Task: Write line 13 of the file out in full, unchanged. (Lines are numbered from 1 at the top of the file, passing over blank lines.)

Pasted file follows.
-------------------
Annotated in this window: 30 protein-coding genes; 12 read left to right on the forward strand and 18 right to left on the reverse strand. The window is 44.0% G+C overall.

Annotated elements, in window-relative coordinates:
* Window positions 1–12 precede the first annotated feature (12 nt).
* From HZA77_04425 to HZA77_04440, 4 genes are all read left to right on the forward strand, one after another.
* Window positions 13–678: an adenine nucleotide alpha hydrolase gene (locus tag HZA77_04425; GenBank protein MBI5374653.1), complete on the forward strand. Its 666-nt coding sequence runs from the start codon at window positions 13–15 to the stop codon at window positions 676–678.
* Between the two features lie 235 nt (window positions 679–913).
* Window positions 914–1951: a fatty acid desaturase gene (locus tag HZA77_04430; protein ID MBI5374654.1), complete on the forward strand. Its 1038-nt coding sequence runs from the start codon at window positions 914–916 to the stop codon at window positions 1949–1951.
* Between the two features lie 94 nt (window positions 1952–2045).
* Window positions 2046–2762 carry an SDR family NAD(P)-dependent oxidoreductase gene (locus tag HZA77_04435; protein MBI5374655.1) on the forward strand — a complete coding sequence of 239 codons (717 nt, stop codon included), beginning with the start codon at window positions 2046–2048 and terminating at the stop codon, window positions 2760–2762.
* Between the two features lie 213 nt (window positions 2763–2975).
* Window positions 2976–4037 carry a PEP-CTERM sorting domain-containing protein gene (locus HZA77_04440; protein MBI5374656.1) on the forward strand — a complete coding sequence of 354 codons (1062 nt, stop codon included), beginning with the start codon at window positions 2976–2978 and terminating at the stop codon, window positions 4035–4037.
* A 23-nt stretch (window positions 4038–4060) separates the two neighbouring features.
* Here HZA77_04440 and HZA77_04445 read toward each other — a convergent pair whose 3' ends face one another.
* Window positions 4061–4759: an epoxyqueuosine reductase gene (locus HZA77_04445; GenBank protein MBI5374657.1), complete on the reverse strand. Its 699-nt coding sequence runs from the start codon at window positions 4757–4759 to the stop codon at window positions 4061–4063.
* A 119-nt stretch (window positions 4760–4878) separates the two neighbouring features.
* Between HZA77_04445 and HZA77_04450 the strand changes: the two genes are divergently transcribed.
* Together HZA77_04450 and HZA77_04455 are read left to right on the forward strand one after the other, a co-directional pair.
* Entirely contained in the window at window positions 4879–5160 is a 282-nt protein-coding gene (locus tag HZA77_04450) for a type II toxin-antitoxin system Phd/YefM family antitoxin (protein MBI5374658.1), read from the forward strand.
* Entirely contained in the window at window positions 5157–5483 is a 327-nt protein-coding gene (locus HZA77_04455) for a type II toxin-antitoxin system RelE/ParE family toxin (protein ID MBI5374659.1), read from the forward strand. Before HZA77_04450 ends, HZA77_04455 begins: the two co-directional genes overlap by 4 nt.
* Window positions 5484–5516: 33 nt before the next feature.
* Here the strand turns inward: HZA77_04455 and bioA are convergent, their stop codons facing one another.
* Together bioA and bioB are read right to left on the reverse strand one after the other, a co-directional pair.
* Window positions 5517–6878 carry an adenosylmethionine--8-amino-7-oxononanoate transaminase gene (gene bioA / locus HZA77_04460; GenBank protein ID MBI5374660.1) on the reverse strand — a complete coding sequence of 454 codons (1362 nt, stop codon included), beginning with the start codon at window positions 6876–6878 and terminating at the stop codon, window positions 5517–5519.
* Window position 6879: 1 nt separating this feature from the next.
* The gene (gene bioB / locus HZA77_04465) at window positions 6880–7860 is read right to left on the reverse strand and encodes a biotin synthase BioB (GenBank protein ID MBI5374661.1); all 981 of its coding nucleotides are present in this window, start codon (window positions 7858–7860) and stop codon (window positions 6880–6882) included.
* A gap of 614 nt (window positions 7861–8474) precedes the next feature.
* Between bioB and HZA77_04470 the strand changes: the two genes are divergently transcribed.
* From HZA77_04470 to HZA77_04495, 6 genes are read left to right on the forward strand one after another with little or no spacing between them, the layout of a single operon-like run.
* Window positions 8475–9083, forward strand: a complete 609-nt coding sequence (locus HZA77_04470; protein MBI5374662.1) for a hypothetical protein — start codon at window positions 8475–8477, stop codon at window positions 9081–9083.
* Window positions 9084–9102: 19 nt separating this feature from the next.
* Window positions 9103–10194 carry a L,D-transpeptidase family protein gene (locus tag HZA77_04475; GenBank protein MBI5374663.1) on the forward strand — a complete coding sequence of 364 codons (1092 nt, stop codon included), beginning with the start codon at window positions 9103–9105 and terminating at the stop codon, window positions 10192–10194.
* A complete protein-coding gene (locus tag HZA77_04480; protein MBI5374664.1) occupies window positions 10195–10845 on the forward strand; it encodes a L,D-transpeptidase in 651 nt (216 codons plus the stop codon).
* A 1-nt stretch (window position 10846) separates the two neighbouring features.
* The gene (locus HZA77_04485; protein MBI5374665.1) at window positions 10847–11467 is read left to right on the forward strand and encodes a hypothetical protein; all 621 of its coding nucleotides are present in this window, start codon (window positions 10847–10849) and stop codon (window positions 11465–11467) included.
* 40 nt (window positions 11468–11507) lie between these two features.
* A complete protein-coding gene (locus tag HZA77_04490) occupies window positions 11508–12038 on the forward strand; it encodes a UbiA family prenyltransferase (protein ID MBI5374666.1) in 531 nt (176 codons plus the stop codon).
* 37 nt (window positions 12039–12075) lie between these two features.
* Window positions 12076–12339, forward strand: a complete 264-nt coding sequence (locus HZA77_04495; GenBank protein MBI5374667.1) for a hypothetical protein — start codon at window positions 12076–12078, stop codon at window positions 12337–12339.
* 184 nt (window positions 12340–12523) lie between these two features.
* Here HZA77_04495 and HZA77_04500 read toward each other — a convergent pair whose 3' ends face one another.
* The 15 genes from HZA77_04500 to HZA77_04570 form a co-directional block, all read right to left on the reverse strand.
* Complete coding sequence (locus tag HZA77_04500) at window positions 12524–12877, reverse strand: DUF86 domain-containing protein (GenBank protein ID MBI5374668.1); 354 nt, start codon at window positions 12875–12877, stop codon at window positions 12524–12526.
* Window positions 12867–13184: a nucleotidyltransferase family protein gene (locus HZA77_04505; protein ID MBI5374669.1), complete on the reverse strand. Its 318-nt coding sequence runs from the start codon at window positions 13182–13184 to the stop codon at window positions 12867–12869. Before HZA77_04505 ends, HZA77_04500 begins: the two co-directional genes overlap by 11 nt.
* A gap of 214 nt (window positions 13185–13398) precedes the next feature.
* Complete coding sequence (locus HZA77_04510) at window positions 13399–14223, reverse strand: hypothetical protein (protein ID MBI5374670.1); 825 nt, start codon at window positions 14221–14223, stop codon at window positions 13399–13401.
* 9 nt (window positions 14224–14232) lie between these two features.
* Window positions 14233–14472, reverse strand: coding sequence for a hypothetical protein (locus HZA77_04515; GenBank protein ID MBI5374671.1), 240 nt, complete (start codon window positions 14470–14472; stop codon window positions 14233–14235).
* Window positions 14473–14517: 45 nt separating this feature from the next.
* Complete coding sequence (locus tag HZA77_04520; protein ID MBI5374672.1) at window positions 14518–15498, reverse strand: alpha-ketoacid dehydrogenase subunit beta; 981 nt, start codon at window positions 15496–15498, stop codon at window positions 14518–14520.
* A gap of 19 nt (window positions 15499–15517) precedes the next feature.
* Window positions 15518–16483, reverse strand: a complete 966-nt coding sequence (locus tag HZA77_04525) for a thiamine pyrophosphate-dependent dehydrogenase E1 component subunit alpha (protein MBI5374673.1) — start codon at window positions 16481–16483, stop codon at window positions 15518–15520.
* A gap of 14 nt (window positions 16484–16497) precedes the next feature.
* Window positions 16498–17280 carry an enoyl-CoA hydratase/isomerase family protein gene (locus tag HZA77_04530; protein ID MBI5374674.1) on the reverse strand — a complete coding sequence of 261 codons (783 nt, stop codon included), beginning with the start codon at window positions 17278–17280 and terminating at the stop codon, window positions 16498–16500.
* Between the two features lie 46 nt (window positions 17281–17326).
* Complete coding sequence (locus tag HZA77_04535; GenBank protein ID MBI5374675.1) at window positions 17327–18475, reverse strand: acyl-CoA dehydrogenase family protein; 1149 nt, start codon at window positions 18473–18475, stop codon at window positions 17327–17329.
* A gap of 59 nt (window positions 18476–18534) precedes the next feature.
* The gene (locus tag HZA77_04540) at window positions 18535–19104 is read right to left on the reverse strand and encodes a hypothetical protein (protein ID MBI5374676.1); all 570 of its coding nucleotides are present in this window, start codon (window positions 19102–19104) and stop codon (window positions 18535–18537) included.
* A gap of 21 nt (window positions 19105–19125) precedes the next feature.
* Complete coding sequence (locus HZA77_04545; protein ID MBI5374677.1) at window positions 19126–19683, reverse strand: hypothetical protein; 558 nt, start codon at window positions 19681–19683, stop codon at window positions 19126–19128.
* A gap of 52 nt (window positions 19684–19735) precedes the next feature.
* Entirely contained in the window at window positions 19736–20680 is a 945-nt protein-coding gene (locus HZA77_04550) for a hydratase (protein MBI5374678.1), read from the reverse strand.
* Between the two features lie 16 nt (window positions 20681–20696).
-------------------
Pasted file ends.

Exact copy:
* Here HZA77_04440 and HZA77_04445 read toward each other — a convergent pair whose 3' ends face one another.